Seldom is he a detached witness. Sometimes, living in the moment, he’s swept away on an emotional wave. As the Journals open in 1952, we find Professor Schlesinger, AWOL from Cambridge, at the Jefferson-Jackson Day dinner of the Democratic Party in Washington where President Truman abruptly announces his decision not to stand for reelection. “I found myself shouting ‘No’ with vigor,” he writes, “then I wondered why the hell I was shouting ‘No,’ since this is what I had been hoping would happen for months.” Four years later at the Democratic convention, when the vice-presidential nomination is thrown open to a floor fight, he supports the junior senator from Massachusetts, whom he as yet scarcely knows. (John F. Kennedy, just four months Schlesinger’s senior, was then thirty-nine.) But when Tennessee declares for Estes Kefauver, “I was suddenly seized by an unexpected onrush of emotion and found myself shouting wildly for Kefauver.”
It happens again at the 1960 convention. This time Kennedy is within reach of the top spot. Schlesinger has allowed the Kennedy campaign to claim him as a supporter, neglecting until it’s too late to break the news to Adlai Stevenson, with whom he had become close through two campaigns. Stevenson, hoping for a draft, has neither declared nor renounced his candidacy. When he goes to speak to a delegation shortly before the balloting, Schlesinger is torn between his old and new loyalties. He slips into the room and listens to a quintessential Stevenson talk, sparkling with wit and fine phrases. “I found myself weeping in the corner,” he writes. He likes the young senator for his toughness and for the aroma of victory his candidacy gives off. But not yet a consigliere, he’s also capable of seeing his candidate as “a devious and, if necessary, ruthless man” who would drop unreconstructed New Dealers like himself “without a second thought,” if association with them became inconvenient. And in fact, the senator doesn’t invite him into the campaign, thus leaving him on the outside looking in. “I missed it all terribly,” he acknowledges.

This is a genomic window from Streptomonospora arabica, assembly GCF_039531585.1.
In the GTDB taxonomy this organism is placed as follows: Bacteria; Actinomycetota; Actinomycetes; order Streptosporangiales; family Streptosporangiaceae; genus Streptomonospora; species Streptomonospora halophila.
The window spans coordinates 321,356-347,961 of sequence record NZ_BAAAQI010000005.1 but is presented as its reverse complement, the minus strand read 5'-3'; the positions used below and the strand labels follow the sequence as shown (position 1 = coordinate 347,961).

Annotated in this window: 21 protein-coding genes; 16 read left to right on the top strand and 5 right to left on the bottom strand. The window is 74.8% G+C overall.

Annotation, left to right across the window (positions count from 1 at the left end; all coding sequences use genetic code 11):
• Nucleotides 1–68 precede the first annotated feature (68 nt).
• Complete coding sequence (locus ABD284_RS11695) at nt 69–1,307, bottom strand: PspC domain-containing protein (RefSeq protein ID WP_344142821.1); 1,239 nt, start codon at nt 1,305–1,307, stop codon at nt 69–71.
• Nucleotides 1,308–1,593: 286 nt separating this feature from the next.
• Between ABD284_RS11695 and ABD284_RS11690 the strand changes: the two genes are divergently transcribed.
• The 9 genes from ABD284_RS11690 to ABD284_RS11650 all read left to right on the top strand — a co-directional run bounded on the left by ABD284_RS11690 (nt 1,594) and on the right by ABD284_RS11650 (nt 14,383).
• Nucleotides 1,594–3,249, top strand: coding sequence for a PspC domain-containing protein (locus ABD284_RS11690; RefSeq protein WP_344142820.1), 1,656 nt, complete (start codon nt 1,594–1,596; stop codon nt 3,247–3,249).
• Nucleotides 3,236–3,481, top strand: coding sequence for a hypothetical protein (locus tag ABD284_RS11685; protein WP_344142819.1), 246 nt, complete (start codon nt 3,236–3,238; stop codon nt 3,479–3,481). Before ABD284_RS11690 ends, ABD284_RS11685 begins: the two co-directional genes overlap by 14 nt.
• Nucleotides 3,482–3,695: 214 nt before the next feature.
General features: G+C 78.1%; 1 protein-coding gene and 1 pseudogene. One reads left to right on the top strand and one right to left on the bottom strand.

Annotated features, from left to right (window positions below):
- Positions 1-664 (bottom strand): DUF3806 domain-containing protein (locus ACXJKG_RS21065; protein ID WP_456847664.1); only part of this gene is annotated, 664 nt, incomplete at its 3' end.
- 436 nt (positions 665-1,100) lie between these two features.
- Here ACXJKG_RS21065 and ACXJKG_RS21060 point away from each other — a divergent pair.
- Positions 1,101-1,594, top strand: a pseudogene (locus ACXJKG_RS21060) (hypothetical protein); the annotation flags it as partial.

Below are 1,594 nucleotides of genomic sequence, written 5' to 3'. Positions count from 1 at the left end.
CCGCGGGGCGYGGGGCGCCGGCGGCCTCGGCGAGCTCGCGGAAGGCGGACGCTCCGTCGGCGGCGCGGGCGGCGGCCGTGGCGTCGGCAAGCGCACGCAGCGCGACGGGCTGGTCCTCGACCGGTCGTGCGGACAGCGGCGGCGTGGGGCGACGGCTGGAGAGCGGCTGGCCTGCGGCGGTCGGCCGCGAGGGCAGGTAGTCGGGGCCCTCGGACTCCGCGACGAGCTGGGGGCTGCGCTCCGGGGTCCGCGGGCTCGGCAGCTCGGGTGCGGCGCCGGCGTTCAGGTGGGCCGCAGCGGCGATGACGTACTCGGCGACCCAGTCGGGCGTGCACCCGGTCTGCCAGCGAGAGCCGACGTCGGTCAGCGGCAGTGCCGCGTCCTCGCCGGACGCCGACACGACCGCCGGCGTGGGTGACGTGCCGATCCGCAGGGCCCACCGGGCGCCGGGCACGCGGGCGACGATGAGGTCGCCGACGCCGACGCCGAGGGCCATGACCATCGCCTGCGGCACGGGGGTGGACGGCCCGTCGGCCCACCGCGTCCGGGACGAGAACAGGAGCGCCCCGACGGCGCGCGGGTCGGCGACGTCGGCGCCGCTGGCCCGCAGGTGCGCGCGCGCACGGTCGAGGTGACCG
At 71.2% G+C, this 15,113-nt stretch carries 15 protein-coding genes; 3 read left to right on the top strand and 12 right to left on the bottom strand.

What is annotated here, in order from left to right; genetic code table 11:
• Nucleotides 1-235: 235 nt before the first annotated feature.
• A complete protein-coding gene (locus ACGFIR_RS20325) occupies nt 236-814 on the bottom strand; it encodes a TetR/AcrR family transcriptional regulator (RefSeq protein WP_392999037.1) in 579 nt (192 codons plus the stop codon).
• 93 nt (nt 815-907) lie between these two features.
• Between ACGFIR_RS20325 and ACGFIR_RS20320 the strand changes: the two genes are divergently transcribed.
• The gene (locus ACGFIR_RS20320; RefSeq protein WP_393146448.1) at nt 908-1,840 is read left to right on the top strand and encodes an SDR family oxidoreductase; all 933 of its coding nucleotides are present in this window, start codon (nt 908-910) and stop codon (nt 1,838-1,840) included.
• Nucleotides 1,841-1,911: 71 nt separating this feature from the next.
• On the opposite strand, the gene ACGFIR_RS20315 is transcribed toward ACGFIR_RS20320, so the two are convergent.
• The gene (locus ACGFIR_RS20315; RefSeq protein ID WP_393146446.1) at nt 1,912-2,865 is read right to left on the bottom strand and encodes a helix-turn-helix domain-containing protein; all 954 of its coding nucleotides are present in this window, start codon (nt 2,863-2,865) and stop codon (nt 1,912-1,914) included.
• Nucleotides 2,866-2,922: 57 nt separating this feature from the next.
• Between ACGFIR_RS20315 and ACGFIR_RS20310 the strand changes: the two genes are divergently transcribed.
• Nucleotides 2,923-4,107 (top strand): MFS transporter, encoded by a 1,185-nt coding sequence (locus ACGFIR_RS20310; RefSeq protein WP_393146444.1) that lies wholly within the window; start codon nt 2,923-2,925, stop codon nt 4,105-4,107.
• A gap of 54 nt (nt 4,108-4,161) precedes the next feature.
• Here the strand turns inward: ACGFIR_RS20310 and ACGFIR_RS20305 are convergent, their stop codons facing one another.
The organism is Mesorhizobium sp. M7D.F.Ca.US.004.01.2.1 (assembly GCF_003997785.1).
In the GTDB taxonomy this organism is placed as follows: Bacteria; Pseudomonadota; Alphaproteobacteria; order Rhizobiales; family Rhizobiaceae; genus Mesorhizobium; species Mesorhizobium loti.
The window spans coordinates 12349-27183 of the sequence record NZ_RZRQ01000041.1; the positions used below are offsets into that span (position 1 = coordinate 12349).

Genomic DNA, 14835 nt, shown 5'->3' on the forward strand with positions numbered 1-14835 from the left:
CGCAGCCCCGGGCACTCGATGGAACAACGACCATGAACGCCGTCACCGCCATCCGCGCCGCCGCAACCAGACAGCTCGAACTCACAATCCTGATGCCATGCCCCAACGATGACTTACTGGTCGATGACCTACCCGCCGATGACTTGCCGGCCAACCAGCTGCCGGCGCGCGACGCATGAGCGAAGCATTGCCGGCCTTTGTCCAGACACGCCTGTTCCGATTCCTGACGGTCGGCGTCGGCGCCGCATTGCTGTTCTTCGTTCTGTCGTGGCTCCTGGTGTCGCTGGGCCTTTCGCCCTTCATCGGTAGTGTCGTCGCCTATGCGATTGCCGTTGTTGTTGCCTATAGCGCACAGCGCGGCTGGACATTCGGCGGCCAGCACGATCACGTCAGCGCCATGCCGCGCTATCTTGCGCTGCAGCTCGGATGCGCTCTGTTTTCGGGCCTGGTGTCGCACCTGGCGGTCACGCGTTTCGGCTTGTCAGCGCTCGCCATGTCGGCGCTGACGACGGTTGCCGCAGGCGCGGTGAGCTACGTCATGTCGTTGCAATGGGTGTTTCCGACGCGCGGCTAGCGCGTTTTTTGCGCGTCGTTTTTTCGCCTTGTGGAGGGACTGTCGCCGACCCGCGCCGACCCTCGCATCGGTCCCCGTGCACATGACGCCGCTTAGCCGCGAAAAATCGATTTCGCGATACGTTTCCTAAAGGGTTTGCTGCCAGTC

Pared down to a mere 858 pages, his irregular jottings cohere surprisingly well as a book about the passing political spectacle over half a century by a fugitive scholar, an easily entertained onlooker who rates it as “the greatest fun.” (“I adore sitting around hotel rooms with politicians and newspapermen exchanging gossip over drinks,” he effuses in his journal, which functions as a chatty hotel room of the mind.) We are only on page 224 when Schlesinger comes to the end of three years in the East Wing of the White Houseâ€”the wrong end, of course, from the standpoint of proximity to powerâ€”submitting his resignation to President Johnson barely two days after Dallas. On his fourth day in the Oval Office, the new president looked soulfully into his eyes and said:
I need you far more than John Kennedy ever needed you. He had the knowledge, the skills, the understanding himself. I need you to provide those things for me.
A few days later he finds himself seated in the First Lady’s box, serving as a reassuring signal to eastern seaboard liberals, when the Texan makes his first address to a joint session of Congress. After that, having served his purpose, he’s systematically frozen out. Confirmation that he’s on the skids comes when a reporter tells him that Eric Goldman is being recruited from Princeton to take his place as house intellectual.